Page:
Reid targets obstructionism

REID TARGETS OBSTRUCTIONISM…. The average American has a hard enough time staying engaged and informed with the political process; asking them to appreciate Senate procedural issues probably isn’t realistic. But it’s worth at least some effort to shine a light on the unprecedented obstructionist tactics.

Senate Majority Leader Harry Reid (D-Nev.) is understandably frustrated. As if it weren’t enough addressing the multitude of crises left by eight years of incompetence, mismanagement, neglect, and corruption, Reid is the first Majority Leader in the history of the republic to also have to assemble supermajorities on every single vote of any consequence.

When he highlights the absurdities of Republican tactics, Reid can have success. Last month, for example, GOP senators refused to let the Senate vote on President Obama’s surgeon general nominee, despite the H1N1 public health emergency. After Reid threw a fit, Republicans backed down.

Perhaps the lesson, then, is to keep screaming bloody murder.

Senate Majority Leader Harry Reid is on a kick. Personally frustrated, and under pressure from the left, Reid has decided to take direct aim at Republican obstruction, and he’s doing so in angry terms.

“For anybody watching, what’s taken place the last three years knows the Republicans have become experts in wasting time, the American taxpayers’ time, the American people’s time, and yesterday was no exception,” Reid said on the Senate floor Wednesday.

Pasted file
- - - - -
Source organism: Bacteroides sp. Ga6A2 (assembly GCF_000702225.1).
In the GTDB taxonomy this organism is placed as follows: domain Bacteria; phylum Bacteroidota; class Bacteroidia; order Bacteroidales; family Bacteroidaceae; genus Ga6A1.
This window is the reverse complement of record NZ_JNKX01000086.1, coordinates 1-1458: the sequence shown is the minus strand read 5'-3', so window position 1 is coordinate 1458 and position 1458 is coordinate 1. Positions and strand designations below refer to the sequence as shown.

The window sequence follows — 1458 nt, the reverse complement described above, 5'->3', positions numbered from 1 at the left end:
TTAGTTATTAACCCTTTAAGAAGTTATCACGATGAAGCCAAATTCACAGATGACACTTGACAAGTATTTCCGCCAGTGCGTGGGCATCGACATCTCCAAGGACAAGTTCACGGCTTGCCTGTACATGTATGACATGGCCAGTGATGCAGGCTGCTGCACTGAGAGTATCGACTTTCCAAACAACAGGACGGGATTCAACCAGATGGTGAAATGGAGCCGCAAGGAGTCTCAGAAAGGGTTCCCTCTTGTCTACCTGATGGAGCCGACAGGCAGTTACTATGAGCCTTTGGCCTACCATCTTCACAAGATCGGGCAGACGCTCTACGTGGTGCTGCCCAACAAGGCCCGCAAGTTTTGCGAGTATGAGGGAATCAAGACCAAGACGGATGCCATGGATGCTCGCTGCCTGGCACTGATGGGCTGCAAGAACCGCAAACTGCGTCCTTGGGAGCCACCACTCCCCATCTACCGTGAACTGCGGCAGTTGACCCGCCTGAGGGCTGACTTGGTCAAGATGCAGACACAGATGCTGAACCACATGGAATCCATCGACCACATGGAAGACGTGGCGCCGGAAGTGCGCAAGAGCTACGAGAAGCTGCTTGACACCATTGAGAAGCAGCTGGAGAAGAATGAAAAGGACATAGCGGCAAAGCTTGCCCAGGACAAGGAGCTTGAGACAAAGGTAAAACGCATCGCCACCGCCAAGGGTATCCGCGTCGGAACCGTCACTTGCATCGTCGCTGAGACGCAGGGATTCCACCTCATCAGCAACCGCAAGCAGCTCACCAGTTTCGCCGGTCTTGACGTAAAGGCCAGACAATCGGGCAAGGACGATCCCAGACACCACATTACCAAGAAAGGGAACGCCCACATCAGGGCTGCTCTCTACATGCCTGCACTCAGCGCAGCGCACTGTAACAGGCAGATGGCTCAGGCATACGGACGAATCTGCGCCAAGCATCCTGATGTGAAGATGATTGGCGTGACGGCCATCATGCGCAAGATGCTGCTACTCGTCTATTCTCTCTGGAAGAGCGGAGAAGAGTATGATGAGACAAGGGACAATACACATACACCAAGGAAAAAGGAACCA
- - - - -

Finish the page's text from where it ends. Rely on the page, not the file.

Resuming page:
Democrats can’t pass off all of the blame for the glacial pace of progress in the last several months. With a 60-member caucus, they in theory have sufficient numbers to overcome GOP filibusters of key agenda items, if they could only agree to stay united. But even if they did muscle their agenda through the procedural labyrinth of the Senate, they still wouldn’t be able to stop the foot-dragging.

Republicans have threatened to filibuster 58 times this year. Thirty times, they’ve actually forced cloture votes — and when cloture is invoked, the Senate must usually wait hours before the underlying issue can pass. More crucially, they’ve also blocked nominations and legislation and delayed proceedings in other ways, all of which waste precious legislating hours in a body that spends almost as much time out of session as it does in session.

The fight over extending unemployment benefits was especially ridiculous — Republicans delayed the bill for five weeks and launched three separate filibusters on a measure that would eventually pass unanimously — but the tactics have been nothing short of madness all year.

We’re talking about an unprecedented number of filibuster threats, an unprecedented number of cloture votes, an unprecedented number of blocked judicial nominees, and an unprecedented number of secret and not-so-secret holds.

The American system of government was not designed to function this way, and it’s an unsustainable approach.

Chris Hayes this week described these tactics as “a cancer growing inside the world’s greatest deliberative body….. [T]he filibuster confers such power on an obstinate minority that it distorts the relationship between elections and governance in a way that dangerously attenuates democracy itself.”

The more the Senate Majority Leader registers his outrage, the better.